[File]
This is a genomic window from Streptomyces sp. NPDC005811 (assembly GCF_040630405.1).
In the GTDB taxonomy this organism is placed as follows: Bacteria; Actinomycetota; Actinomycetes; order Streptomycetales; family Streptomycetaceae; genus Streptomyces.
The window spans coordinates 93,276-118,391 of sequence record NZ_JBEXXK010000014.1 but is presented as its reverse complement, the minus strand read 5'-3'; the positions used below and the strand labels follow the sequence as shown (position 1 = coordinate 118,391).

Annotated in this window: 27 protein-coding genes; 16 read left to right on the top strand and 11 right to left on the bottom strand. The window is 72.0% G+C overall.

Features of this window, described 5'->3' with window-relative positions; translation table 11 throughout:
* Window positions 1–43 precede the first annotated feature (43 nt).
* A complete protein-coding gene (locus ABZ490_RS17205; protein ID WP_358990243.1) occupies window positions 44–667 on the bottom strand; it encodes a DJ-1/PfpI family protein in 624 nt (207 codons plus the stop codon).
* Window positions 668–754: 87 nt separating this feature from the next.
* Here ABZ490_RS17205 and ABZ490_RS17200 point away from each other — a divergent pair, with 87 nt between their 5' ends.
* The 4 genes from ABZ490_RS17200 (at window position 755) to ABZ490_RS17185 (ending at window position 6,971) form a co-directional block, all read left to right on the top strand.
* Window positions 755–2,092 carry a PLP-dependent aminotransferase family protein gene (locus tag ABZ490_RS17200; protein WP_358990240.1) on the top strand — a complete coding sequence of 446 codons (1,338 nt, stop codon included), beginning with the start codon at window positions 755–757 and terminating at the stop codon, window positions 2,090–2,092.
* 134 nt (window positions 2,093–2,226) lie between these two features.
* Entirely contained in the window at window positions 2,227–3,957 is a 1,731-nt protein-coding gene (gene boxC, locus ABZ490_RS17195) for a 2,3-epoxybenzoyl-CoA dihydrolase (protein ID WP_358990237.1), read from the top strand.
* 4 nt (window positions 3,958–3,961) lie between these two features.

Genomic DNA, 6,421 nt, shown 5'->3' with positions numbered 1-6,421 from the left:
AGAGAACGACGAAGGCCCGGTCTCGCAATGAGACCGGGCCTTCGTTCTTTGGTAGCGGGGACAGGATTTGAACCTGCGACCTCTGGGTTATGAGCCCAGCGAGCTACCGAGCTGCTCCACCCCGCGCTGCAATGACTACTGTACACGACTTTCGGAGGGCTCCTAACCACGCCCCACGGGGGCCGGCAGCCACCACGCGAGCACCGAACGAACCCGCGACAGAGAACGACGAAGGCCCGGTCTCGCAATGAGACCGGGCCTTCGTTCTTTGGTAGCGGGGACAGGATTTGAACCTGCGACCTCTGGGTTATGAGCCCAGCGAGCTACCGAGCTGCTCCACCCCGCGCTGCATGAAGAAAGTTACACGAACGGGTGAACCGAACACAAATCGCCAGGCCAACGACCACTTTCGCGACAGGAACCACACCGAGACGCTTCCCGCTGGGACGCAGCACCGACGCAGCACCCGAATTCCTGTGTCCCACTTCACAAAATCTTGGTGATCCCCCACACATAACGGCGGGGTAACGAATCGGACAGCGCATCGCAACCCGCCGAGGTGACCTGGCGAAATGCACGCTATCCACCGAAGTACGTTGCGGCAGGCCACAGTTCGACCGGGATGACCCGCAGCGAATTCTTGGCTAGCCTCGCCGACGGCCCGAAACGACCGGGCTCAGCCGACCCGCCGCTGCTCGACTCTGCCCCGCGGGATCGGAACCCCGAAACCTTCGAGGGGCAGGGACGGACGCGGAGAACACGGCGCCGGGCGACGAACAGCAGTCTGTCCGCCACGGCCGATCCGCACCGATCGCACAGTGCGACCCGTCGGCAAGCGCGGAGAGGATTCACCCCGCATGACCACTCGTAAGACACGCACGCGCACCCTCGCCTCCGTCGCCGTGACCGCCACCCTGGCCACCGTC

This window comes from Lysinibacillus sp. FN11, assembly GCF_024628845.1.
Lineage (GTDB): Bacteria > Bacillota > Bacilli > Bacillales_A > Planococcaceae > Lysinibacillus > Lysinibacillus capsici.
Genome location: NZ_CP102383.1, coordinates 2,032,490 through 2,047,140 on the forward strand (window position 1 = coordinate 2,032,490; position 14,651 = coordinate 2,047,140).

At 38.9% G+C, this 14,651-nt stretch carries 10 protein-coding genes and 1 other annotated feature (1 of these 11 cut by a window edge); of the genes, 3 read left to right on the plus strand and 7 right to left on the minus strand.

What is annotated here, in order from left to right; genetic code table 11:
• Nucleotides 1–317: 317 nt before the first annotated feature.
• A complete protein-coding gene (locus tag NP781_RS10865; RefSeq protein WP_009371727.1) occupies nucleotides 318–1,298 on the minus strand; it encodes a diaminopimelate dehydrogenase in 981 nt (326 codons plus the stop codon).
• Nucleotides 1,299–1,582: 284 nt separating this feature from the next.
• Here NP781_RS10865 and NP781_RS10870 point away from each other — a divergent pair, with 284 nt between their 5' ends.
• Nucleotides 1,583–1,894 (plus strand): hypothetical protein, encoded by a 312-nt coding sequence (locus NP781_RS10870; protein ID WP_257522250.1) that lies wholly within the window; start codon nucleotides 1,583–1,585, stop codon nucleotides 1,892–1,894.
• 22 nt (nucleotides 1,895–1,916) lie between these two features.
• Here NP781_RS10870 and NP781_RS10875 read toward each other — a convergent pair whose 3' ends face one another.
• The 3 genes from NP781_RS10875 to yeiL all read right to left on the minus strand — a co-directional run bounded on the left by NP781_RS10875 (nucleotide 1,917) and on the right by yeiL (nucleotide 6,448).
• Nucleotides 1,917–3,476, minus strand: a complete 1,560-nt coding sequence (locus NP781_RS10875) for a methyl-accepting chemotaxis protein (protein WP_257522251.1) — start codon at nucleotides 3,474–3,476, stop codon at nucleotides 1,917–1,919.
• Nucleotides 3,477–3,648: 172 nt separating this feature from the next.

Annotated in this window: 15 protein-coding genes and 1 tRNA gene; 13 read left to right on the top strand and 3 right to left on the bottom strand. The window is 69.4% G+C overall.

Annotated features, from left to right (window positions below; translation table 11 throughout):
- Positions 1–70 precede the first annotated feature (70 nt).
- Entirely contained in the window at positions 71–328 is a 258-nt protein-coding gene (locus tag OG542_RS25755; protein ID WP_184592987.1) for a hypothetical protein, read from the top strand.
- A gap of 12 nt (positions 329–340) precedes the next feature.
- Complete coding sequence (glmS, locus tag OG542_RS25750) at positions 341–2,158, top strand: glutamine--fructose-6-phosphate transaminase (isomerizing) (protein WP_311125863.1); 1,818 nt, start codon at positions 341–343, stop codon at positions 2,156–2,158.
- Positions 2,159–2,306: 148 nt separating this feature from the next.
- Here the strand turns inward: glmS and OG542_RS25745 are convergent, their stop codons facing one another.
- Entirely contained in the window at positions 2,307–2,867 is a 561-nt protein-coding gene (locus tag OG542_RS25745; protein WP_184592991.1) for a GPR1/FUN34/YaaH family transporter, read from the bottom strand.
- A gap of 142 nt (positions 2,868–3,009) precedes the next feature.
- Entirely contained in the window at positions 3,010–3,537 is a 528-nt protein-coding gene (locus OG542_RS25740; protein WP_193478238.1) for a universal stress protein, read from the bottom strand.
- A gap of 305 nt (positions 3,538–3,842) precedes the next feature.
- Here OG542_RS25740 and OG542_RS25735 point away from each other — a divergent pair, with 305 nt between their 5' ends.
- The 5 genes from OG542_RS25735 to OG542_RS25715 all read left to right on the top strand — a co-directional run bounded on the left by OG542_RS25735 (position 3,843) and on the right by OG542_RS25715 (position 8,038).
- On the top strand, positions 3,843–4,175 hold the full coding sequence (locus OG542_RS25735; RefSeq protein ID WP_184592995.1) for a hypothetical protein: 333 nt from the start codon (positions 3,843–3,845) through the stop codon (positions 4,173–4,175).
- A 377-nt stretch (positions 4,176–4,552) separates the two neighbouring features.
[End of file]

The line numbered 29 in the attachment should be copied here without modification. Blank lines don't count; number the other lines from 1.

• The 3 genes from NP781_RS10875 to yeiL all read right to left on the minus strand — a co-directional run bounded on the left by NP781_RS10875 (nucleotide 1,917) and on the right by yeiL (nucleotide 6,448).